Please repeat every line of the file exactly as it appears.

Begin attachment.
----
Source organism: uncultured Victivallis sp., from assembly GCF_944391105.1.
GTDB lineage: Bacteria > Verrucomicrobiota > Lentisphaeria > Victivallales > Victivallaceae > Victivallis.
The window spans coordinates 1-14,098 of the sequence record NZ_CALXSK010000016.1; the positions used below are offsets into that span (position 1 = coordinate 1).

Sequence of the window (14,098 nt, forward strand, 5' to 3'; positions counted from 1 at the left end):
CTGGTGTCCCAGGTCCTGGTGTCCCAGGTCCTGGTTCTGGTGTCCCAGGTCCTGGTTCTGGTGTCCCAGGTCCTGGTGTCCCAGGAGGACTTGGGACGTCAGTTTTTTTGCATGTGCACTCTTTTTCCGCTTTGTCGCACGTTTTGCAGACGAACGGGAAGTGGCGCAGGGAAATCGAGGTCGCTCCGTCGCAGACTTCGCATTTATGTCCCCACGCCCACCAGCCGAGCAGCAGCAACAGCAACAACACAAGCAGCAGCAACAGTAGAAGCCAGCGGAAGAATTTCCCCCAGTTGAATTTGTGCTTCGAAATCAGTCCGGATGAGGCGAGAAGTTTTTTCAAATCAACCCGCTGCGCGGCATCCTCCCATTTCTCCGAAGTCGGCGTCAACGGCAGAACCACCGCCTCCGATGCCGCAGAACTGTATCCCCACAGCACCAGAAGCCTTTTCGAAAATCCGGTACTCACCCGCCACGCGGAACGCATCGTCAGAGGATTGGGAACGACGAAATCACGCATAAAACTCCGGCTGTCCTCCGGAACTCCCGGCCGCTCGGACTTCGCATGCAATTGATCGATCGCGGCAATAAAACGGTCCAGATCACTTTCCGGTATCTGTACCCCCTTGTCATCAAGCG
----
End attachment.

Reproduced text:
Source organism: uncultured Victivallis sp., from assembly GCF_944391105.1.
GTDB lineage: Bacteria > Verrucomicrobiota > Lentisphaeria > Victivallales > Victivallaceae > Victivallis.
The window spans coordinates 1-14,098 of the sequence record NZ_CALXSK010000016.1; the positions used below are offsets into that span (position 1 = coordinate 1).

Sequence of the window (14,098 nt, forward strand, 5' to 3'; positions counted from 1 at the left end):
CTGGTGTCCCAGGTCCTGGTGTCCCAGGTCCTGGTTCTGGTGTCCCAGGTCCTGGTTCTGGTGTCCCAGGTCCTGGTGTCCCAGGAGGACTTGGGACGTCAGTTTTTTTGCATGTGCACTCTTTTTCCGCTTTGTCGCACGTTTTGCAGACGAACGGGAAGTGGCGCAGGGAAATCGAGGTCGCTCCGTCGCAGACTTCGCATTTATGTCCCCACGCCCACCAGCCGAGCAGCAGCAACAGCAACAACACAAGCAGCAGCAACAGTAGAAGCCAGCGGAAGAATTTCCCCCAGTTGAATTTGTGCTTCGAAATCAGTCCGGATGAGGCGAGAAGTTTTTTCAAATCAACCCGCTGCGCGGCATCCTCCCATTTCTCCGAAGTCGGCGTCAACGGCAGAACCACCGCCTCCGATGCCGCAGAACTGTATCCCCACAGCACCAGAAGCCTTTTCGAAAATCCGGTACTCACCCGCCACGCGGAACGCATCGTCAGAGGATTGGGAACGACGAAATCACGCATAAAACTCCGGCTGTCCTCCGGAACTCCCGGCCGCTCGGACTTCGCATGCAATTGATCGATCGCGGCAATAAAACGGTCCAGATCACTTTCCGGTATCTGTACCCCCTTGTCATCAAGCG